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Case Closed: Nov 10, 2015

After years of suspicions and allegations, the US Office of Research Integrity has found that former Duke University researcher Anil Potti engaged in research misconduct, Retraction Watch reports.

In 2010, the Cancer Letter found that Potti had claimed to be Rhodes scholar, something the Rhodes Trust denied, and this sparked a deeper dive into his credentials. Later that year, Potti and his colleagues retracted a Journal of Clinical Oncology paper because they were unable to replicate their results. A number of other retractions ensued, as did a lawsuit. The suit, brought by participants in a clinical trial based on Potti's work, alleged that Duke, Potti, and Potti's team had been repeatedly warned about problems in their work, and it was settled this year on undisclosed terms. Potti left Duke in 2010 and has been working in North Dakota, according to Retraction Watch.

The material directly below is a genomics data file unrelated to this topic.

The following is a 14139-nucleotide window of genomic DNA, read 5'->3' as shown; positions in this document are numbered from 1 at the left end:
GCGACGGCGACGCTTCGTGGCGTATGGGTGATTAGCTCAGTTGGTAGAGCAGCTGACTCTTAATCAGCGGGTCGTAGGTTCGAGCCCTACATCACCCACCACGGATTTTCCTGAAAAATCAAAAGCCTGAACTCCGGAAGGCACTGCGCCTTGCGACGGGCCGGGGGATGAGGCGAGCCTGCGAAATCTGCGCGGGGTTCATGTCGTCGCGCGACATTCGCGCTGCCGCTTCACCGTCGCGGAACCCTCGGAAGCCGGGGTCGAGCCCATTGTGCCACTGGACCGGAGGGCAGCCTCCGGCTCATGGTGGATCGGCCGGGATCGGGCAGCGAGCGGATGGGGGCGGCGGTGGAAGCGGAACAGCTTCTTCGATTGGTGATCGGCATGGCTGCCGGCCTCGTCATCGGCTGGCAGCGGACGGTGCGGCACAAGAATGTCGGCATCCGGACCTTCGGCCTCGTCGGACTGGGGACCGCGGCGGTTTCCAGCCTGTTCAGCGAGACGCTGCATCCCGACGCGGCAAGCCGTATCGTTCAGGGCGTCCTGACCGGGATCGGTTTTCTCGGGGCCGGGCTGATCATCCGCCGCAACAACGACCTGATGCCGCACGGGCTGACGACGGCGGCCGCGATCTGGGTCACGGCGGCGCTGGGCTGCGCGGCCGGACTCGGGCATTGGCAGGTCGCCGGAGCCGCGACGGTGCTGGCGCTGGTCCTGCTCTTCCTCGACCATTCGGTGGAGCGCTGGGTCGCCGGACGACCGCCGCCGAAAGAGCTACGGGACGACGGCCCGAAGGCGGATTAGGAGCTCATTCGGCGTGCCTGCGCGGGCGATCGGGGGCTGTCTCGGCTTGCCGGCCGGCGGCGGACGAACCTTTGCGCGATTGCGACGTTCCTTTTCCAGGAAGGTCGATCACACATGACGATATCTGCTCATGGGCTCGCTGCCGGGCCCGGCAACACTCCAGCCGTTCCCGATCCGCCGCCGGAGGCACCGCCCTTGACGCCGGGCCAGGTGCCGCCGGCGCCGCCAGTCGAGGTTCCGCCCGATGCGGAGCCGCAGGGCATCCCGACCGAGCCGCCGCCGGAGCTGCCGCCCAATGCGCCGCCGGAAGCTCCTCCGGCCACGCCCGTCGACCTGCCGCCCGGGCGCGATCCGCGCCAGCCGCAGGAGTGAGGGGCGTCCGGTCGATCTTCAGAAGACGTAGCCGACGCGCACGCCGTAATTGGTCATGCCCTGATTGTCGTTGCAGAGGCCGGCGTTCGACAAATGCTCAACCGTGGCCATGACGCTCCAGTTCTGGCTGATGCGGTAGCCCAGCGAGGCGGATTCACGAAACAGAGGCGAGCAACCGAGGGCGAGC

In its new report in the Federal Register, the ORI says Potti fudged data in "published papers, submitted manuscript, grant application, and the research record.

In particular, it reports that he said in a grant application that six out of 33 patients responded to dasatinib, though only four patients were enrolled and none of them responded to the treatment; he changed the responder status of 24 out of 133 research participants for an adriamycin predictor in a paper submitted to Clinical Cancer Research; and he reported false data in nine journal articles, all of which have since been retracted.

According to ORI, Potti "neither admits nor denies ORI's findings." Though Potti has not sought federal research funding since 2010, if he does, he has agreed to have his research supervised for five years.

Duke tells Retraction Watch that it is "pleased" with these findings and hopes that it "will serve to fully absolve the clinicians and researchers who were unwittingly associated with his actions, and bring closure to others who were affected."

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